You can regret something with accepting it is necessary.
  • OnlyLivingBoyOnlyLivingBoy Posts: 6,407
    Charles said:

    RobD said:

    Some interesting posts by Scott_xP on the previous thread. Looks like the Truss's trade deals - Japan, NZ, Aus - are unravelling fast. I thought she'd be the most likely to succeed Boris, but at this rate she'll soon be a Tory pariah - the woman who ruined Brexit.

    Not really. It’s just the usual interest groups having a moan. And repeating the same story multiple times does not constitute “unraveling fast”.
    Don’t worry Rob

    I reckon that @Stark_Dawning is just a sick puppet. All he ever does is comment on how right @Scott_P is…
    A sick puppet? Like in Team America?
  • Scott_xPScott_xP Posts: 16,465
    FF43 said:

    Unfortunately this may be the case, but it was unnecessary. We are where we are. A&E is collapsing. People who could have been treated will die. More people will die from Covid than would otherwise. Even if many of those were unvaccinated through choice or inaction, every avoidable death is regrettable.

    unfortunately we have not yet broken the link between Covid cases and Boris Johnson
    https://twitter.com/davemacladd/status/1451805707943219205
  • JBriskin3JBriskin3 Posts: 779
    Sandpit said:

    JBriskin3 said:

    Sandpit said:

    JBriskin3 said:

    Sandpit said:

    Sometimes you have great experiences in life, yet are left wanting more…

    I’d have traded last night’s cricket tickets, to be in the stadium now.

    Are you seriously in Oman now? How are you getting on with the other fan that is there?
    Dubai, not Oman.

    Was at England v WIndies last night, India v Pakistan is on now at the same stadium.
    Are all the rest of the games being played in Dubai? I've tried to google with no success.
    There’s four venues. Dubai, Abu Dhabi and Sharjah, all in UAE, plus Muscat in Oman.

    Fixture list:
    https://www.t20worldcup.com/fixtures/men

    There’s still tickets for most matches available, from the same site.
    I can't even afford Sky Sports so I won't be buying tickets - Enjoy the Tournament!
  • SandpitSandpit Posts: 34,928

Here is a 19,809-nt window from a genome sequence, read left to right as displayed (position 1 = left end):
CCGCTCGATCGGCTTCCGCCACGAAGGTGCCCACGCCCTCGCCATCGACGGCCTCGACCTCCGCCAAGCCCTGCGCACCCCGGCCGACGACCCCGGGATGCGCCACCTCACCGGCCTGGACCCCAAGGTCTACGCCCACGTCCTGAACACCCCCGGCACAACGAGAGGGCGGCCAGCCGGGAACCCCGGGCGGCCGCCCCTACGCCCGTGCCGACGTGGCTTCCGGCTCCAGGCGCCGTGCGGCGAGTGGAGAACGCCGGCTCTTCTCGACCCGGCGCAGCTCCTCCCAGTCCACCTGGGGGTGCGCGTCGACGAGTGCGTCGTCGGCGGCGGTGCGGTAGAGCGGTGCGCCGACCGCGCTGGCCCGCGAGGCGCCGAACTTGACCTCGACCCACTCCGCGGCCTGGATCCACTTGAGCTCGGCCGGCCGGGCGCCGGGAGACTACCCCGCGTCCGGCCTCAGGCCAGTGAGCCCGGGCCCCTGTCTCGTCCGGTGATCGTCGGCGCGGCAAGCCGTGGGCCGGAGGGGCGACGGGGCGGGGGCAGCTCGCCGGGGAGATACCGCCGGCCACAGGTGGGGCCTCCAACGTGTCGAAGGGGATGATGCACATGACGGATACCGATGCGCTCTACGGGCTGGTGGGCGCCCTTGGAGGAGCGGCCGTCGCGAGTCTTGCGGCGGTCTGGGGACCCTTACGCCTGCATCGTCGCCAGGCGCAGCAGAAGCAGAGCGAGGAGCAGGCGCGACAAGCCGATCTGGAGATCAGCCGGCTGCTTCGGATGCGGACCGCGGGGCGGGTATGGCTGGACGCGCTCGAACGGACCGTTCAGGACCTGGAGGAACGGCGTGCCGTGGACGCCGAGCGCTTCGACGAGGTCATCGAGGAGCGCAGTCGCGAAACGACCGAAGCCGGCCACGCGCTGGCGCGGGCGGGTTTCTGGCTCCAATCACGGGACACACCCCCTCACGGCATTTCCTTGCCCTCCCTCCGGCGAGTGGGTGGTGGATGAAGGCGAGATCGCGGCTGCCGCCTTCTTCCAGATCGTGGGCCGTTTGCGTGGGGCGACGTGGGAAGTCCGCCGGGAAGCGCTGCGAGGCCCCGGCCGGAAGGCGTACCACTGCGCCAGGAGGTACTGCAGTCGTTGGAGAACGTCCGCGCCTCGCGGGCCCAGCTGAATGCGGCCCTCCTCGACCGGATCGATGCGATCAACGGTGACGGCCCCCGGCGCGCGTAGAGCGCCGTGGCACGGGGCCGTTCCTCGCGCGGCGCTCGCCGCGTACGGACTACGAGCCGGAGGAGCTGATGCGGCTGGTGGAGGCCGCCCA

edited October 24

    https://www.theguardian.com/society/2021/oct/24/weve-been-hammered-on-the-breadline-in-burnley-covid-universal-credit

    This guy in Burnley sums up the absurdity of the Tories' "levelling up" talk:

    "But when they talk about levelling up … well, what we actually want are things that they took away."

    Only in Guardian-world, does levelling up mean extra benefits - as opposed to investment in infrastructure, and encouragement of private sector job creation and training.
  • MattWMattW Posts: 10,746
    Charles said:

    Stocky said:

    My problem with the Greens is that they are not a single issue party. Hearing the two new leaders speaking at their conference, they spent more time wibbling on about general lefty social justice issues and assorted wokery than environmental issues.

    They get limited air time, and what they do get should be used as a platform for highlighting the wide range of environmental issues our planet faces - not just CO2, and certainly not getting side tracked onto pronouns, bathrooms and dangly bits.

    Stop being the Watermelon Party and start being a voice for the natural environment.

    Had to come in from the garden to "like" that post.

    Couldn't agree more - the Green Party is a left wing humanist party much more than it is a party advocating for nature.

    Back to the pruning.
    If you were in the garden and could see the post why did you have to cone inside to like it? I call hyperbole…
    It was 3 O Clock and time for tea.
  • CharlesCharles Posts: 34,852

    https://www.theguardian.com/society/2021/oct/24/weve-been-hammered-on-the-breadline-in-burnley-covid-universal-credit

    This guy in Burnley sums up the absurdity of the Tories' "levelling up" talk:

    "But when they talk about levelling up … well, what we actually want are things that they took away."

    I have just finished this incredible, inspiring book.

    https://www.hachettebookgroup.com/titles/muhammad-yunus/banker-to-the-poor/9781586485467/

    Highly recommended.

    He won the Nobel Peace Prize in recognition of his philanthropic work. And is quite clear that welfare benefits are disastrous for those who receive them
  • CharlesCharles Posts: 34,852

    Charles said:

    RobD said:

    Some interesting posts by Scott_xP on the previous thread. Looks like the Truss's trade deals - Japan, NZ, Aus - are unravelling fast. I thought she'd be the most likely to succeed Boris, but at this rate she'll soon be a Tory pariah - the woman who ruined Brexit.

    Not really. It’s just the usual interest groups having a moan. And repeating the same story multiple times does not constitute “unraveling fast”.
    Don’t worry Rob

    I reckon that @Stark_Dawning is just a sick puppet. All he ever does is comment on how right @Scott_P is…
    A sick puppet? Like in Team America?
    Sock puppet.

    But I do quite like the typo as well…
  • Philip_ThompsonPhilip_Thompson Posts: 64,207